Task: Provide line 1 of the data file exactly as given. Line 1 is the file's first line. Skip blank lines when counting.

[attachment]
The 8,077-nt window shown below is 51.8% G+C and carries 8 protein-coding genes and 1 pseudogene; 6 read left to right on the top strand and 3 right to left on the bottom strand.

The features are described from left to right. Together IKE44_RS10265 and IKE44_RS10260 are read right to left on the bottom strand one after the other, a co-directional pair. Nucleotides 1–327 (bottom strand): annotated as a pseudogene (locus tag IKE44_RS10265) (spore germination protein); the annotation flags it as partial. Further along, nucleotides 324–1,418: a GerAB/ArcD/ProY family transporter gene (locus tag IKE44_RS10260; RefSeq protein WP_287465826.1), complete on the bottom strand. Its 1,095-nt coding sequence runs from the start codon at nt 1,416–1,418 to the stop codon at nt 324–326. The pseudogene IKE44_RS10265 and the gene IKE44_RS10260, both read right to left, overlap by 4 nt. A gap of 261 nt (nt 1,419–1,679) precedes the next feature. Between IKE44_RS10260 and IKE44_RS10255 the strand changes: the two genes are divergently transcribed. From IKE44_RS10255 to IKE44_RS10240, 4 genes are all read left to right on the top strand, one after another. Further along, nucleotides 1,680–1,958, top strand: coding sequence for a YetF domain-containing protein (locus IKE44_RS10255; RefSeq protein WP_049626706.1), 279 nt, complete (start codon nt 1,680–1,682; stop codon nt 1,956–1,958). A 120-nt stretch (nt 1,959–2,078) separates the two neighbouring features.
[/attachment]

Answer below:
The 8,077-nt window shown below is 51.8% G+C and carries 8 protein-coding genes and 1 pseudogene; 6 read left to right on the top strand and 3 right to left on the bottom strand.